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Thread: Msra ? vre ? esbl

  1. #1
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    Msra ? vre ? esbl

    I am thankful that my recent adventures in acronyms are not what prompts this pose (I think I beat my RSV and pneumonia and may post about that separately), but I am curious about the nasty guys in the title bar. Are they:
    = urinary or whole body or some other kind of infection?
    = how often antibiotic resistant?
    = Usually acquired in the facility?
    = Deadly when antibiotic resistant?
    = Likely due to lackluster care and avoidable
    with the most hygienic care?
    Last edited by Random; 01-05-2020 at 07:21 PM.

  2. #2
    Quote Originally Posted by Random View Post
    I am thankful that my recent adventures in acronyms are not what prompts this pose (I think I beat my RSV and pneumonia and may post about that separately), but I am curious about the nasty guys in the title bar. Are they:
    Quote Originally Posted by Random View Post
    = urinary or whole body or some other kind of infection?
    Most of these drug resistant "superbugs" can cause urinary tract infections, wound infections, lung infections (pneumonia), and septicemia (blood born) infections.

    Quote Originally Posted by Random View Post
    = how often antibiotic resistant?
    By definition, these superbugs have developed resistance to some or all antibiotics, and it also varies by the specific strain of that bacteria.







    • ESBL = enterobacteriaceae (such as Escherichia coli (E. coli) and Klebsiella pneumoniae) which also produce an enzyme called extended-spectrum beta-lactamases (ESBL) which breaks down many common antibiotics such as penicillins and cephalosporins.
    • https://www.cdc.gov/hai/organisms/ESBL.html





    Quote Originally Posted by Random View Post
    = Usually acquired in the facility?
    MRSA is more and more being acquired in the community, by exposure of broken skin to others with the infection, or from contaminated water such as in hot tubs, but it is also commonly acquired in health care facilities which do not screen all admissions for it, and isolate those who test positive.
    The other infections above are most commonly acquired in health care facilities, either by transmission, or by conversion of bacteria after prolonged treatment with antibiotics such as occurs in patients in the ICU, etc.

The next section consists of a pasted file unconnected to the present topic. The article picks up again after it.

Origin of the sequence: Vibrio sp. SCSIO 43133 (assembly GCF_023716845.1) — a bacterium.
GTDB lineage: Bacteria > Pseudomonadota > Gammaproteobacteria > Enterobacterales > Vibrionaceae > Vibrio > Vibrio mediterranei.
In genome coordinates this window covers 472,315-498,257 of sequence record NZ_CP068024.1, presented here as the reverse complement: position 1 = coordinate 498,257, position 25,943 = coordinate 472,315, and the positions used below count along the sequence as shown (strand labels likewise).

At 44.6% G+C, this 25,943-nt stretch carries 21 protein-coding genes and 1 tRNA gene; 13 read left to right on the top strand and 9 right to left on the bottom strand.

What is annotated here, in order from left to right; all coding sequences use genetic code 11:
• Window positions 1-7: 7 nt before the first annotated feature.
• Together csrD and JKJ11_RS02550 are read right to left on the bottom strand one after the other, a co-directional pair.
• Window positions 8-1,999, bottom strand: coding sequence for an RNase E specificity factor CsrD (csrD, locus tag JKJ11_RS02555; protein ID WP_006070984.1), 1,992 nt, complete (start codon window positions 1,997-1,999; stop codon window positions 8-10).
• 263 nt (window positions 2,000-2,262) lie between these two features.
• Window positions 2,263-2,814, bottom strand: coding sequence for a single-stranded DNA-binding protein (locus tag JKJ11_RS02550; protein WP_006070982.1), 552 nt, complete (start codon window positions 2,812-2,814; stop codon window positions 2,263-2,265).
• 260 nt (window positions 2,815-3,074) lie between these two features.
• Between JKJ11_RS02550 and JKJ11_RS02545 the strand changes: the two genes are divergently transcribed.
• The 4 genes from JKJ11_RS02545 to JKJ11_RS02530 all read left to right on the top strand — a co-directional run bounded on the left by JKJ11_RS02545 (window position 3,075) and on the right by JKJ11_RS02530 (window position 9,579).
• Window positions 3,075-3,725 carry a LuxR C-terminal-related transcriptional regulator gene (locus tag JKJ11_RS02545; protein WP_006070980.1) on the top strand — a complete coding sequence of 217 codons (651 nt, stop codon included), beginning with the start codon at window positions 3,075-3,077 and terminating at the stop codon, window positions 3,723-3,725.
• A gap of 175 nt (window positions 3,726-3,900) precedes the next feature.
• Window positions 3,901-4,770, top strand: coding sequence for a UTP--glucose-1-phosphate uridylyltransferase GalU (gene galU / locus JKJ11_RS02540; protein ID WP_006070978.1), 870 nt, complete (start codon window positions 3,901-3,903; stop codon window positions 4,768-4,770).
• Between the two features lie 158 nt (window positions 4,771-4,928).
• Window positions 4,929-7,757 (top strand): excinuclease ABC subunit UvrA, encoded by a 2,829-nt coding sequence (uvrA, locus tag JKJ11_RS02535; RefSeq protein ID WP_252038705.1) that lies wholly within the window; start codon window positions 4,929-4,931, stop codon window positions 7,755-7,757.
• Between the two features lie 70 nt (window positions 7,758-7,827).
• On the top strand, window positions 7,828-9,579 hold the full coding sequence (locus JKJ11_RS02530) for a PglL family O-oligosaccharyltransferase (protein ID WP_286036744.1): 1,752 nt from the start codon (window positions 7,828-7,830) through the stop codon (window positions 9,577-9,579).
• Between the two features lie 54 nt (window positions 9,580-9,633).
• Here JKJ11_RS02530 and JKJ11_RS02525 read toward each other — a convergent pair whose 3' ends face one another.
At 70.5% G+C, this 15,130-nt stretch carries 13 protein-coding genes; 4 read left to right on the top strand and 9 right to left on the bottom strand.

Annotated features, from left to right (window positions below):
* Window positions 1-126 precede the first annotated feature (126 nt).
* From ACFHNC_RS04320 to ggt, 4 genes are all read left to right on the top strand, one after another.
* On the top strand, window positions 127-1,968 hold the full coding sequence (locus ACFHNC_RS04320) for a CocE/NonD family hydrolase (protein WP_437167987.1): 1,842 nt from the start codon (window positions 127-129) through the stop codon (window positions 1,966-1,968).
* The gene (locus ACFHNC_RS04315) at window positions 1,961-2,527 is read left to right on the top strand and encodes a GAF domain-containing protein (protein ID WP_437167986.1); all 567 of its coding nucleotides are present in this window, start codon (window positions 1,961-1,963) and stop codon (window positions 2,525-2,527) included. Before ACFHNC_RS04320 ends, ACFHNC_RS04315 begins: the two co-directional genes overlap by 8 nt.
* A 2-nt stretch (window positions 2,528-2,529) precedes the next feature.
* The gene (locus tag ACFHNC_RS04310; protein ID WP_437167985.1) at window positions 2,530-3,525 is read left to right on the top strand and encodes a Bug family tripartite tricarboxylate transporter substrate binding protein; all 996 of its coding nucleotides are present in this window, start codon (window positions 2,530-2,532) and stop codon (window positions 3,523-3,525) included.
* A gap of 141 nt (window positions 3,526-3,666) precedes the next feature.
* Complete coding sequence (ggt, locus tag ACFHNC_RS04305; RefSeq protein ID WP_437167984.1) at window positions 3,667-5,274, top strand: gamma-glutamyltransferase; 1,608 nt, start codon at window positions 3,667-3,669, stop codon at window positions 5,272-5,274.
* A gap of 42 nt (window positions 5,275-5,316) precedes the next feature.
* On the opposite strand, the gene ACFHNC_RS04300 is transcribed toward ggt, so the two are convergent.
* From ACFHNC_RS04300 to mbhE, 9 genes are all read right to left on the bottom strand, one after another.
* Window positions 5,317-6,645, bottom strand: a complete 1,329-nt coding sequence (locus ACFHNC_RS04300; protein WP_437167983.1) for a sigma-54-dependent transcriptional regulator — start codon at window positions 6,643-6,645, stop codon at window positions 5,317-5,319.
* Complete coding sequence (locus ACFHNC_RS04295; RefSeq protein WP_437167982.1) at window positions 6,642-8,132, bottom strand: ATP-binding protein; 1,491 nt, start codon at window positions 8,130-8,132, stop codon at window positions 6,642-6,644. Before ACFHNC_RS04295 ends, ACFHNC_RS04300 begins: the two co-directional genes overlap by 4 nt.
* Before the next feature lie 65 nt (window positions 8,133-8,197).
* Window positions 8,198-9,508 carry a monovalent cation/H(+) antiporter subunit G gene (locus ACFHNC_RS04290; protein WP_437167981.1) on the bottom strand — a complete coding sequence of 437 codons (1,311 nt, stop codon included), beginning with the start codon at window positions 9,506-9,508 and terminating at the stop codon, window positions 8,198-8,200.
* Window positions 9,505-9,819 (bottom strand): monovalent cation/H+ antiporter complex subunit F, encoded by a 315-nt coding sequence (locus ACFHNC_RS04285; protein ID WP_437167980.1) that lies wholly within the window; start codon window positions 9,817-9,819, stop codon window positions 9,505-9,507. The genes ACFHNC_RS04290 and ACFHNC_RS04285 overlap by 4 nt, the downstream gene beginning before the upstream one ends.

Quote Originally Posted by Random View Post
    = Deadly when antibiotic resistant?
    Not necessarily, but they require "big gun" antibiotics for treatment if an infection develops, and run a much higher risk for septicemia and even death than infections with bacteria that are not highly drug resistant. Keep in mind that some people can be colonized with germs like MRSA and not get sick themselves, but can pass it on to others. Many health care professionals are chronically colonized in their nasal passages with MRSA.

    Quote Originally Posted by Random View Post
    = Likely due to lackluster care and avoidable with the most hygienic care?
    All of these bacteria above are transmitted by touch, so yes, poor hand hygiene can be a significant factor in transmission by caregivers or other people/patients with who are infected or colonized by these bacteria. Some can also be transmitted by inadaquate cleaning of surfaces such as side rails, toilets, sinks, overbed tables, etc. MRSA, for example, can remain on such surfaces for months and be transmitted by touching these surfaces. Acinetobacter can be in the soil, and can be acquired with dirty wounds such as occur in battleground injuries, or trauma where soil contaminates a wound. It also has the nasty ability to transmit it's drug resistance to other bacteria by plasmid transfer.

    (KLD)
    The SCI-Nurses are advanced practice nurses specializing in SCI/D care. They are available to answer questions, provide education, and make suggestions which you should always discuss with your physician/primary health care provider before implementing. Medical diagnosis is not provided, nor do the SCI-Nurses provide nursing or medical care through their responses on the CareCure forums.

  3. #3
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    Thank you so much kLD for your incredibly thorough answer. I am sorry for my clueless start, but I have not a question remaining.

  4. #4
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    Although I do return to wonder how the race survives against this onslaught. Is it just that most healthy people can just fight it off without knowing it?

  5. #5
    We created this situation with inappropriate use of antibiotics since the 1940s. Some may have had sub-clinical infections (with no symptoms), but most of these bugs developed in health care facilities, and have spread into the community by health care workers and patients discharged from the hospital when still colonized by these bacteria.

    (KLD)
    The SCI-Nurses are advanced practice nurses specializing in SCI/D care. They are available to answer questions, provide education, and make suggestions which you should always discuss with your physician/primary health care provider before implementing. Medical diagnosis is not provided, nor do the SCI-Nurses provide nursing or medical care through their responses on the CareCure forums.

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